Preacher? Of all the indie comics out there begging to be serialized, AMC is going with Preacher?
Did they even read it?
I won’t get too far into the reasons why this is a bad idea. Granted, AMC needs something shocking to follow up Breaking Bad and they probably want to jump on the comic book ship to compliment their wildly successful adaptation of Robert Kirkman’s The Walking Dead.
But making religion dark and edgy almost never works onscreen. Think about all the otherwise great stuff that has foundered for this exact reason. Look at True Blood, for creep’s sake. And Constantine. And Priest. And where did that Sandman movie end up again? And, in case any AMC execs happen to be reading this, three out of four of those were successful comics before they were adapted.
That’s not to say that I dislike comics that include religion. Actually, I find their intersection extremely interesting. (Grant Morrison has said better things about that than I could make up here. Go talk to him if you want more.) I just think that if AMC wants to sell it to mainstream America, they’re barking up the wrong tree.
In the interest of good TV, I’ve constructed a short list of alternatives.[divider]
5.) ‘Crossed’ by Garth Ennis and Jacen Burrows
The Pitch: A new pandemic turns normal people into crazed, gleeful killers. As the few remaining uninfected struggle to survive, they slowly lose their own humanity.
Why it would work: Though reminiscent of The Walking Dead in many respects, Crossed is lighter on gore – read “cheaper” – and scarier in many respects. The infected have ultraviolent, foul-mouthed personalities that would interest viewers and satisfy AMC’s need for extremely violent TV.
On the other hand: It is, by a stretched definition, yet another zombie show.[divider]
4.) ‘DMZ’ by Brian Wood and Riccardo Burchielli
The Pitch: The U.S. has splintered into warring factions, all of which hate Manhattan. After a lengthy and grueling war, all sides find themselves at an uneasy truce, and rookie journalist Matty Roth finds himself living among New Yorkers at war. But whose side can he choose when everyone’s fighting for themselves?
Why it would work: Not only is it a gripping war on home turf, it glorifies ordinary New Yorkers and lets politicians turn into the catty, infighting armchair warriors that we all know they are. Matty’s barely a hero and there’s nobody in the story who really counts as a good guy. It’s all related in a hard-hitting journalistic style that spares no gore, no bad relationship, and not a single secret of a single government.
On the other hand: Expensive as all get-out. The sets alone will cost millions, and when the fighting picks up, AMC would be on the hook for explosions, battle wounds, and a load of pricy SFX.[divider]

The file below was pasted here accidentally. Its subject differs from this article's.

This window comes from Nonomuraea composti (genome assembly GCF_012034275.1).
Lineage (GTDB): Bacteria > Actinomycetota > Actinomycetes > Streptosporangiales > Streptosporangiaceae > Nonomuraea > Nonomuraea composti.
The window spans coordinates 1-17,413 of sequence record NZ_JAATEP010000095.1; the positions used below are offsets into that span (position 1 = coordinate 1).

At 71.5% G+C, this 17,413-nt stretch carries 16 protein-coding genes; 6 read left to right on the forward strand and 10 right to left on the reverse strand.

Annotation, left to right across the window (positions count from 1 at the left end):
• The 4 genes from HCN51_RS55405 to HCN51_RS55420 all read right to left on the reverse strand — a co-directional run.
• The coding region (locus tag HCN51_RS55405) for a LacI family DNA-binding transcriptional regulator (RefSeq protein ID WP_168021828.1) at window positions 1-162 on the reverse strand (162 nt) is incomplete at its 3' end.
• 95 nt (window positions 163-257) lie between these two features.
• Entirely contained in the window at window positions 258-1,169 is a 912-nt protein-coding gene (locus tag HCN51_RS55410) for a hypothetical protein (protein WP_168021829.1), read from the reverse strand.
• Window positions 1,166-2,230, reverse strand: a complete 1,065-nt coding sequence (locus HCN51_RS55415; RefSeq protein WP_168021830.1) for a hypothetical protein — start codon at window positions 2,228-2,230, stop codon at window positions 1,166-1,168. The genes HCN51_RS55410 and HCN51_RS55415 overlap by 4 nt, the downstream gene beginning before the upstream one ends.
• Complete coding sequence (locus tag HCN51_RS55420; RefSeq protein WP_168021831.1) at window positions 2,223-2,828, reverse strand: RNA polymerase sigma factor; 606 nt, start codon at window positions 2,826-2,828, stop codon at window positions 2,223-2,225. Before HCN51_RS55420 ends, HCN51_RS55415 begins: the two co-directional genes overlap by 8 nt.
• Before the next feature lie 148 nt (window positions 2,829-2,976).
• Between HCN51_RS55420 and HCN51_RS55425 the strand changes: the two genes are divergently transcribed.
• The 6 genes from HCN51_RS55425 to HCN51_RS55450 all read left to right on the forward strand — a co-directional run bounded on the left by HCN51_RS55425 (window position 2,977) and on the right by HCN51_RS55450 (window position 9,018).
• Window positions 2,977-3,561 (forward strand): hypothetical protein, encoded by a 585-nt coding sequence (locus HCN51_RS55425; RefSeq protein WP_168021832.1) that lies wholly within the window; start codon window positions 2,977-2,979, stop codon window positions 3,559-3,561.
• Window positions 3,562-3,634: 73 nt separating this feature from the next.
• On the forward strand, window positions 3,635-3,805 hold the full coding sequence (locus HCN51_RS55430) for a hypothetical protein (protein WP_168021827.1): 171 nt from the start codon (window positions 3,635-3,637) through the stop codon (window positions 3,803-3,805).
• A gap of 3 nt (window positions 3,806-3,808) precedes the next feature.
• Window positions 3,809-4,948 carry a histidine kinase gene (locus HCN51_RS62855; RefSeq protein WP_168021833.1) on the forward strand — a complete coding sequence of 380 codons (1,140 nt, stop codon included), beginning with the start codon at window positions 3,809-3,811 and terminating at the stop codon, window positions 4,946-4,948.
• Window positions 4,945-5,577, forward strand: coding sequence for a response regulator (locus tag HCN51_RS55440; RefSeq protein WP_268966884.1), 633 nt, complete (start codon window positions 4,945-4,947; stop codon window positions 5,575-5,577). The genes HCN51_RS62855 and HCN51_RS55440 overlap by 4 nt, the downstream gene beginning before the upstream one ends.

3.) ‘Transmetropolitan’ by Warren Ellis and Darick Robertson
The Pitch: The wild and crazy hermit journalist Spider Jerusalem leaves his mountain abode to take on The City and its stew of corrupt filth. The only problem: he can’t keep his mouth shut.
Why it would work: Spider’s over-the-top personality balances his fanatical devotion to Truth. His chaotic, tech-saturated world faces many of the same challenges as our own increasingly chaotic, tech-saturated world. Viewers will be able to relate. Add that to the insane drug abuse and surprising moments of interpersonal connection, and you’ve got yourself a pipe bomb of a TV show waiting to happen.
On the other hand: Who will play Spider?[divider]
2.) ‘Y: the Last Man’ by Brian K. Vaughan and Pia Guerra
The Pitch: Artsy loser Yorik isn’t much of a survivor…until every other male on Earth mysteriously drops dead. As the women of the world scramble to save civilization, Yorik must team up with a rogue secret agent to discover why he lived, how to save humanity, and the true meaning of being a man.
Why it would work: The gender dynamics will get people talking and Yorick’s extreme under-qualification for the monumental task of fixing everything will make people like him in spite of themselves. Plus, the ending is beautiful.
On the other hand: TV seems to be generally afraid of girls. No getting around it: a Y TV show would be pretty much all ladies.[divider]
1.) ‘100 Bullets’ by Brian Azzarello and Eduardo Risso
The Pitch: You are given a gun, 100 untraceable bullets, and total immunity from the law. Who do you kill first?
Why it would work: Gritty and extreme, 100 Bullets is as emotionally wrenching as it is visceral. Its early short-story format gradually evolves into a much bigger plot that screams “must-watch season finale.”
On the other hand: What other hand? It’s exactly what AMC wants: another show featuring people who are basically good taking small steps toward damnation.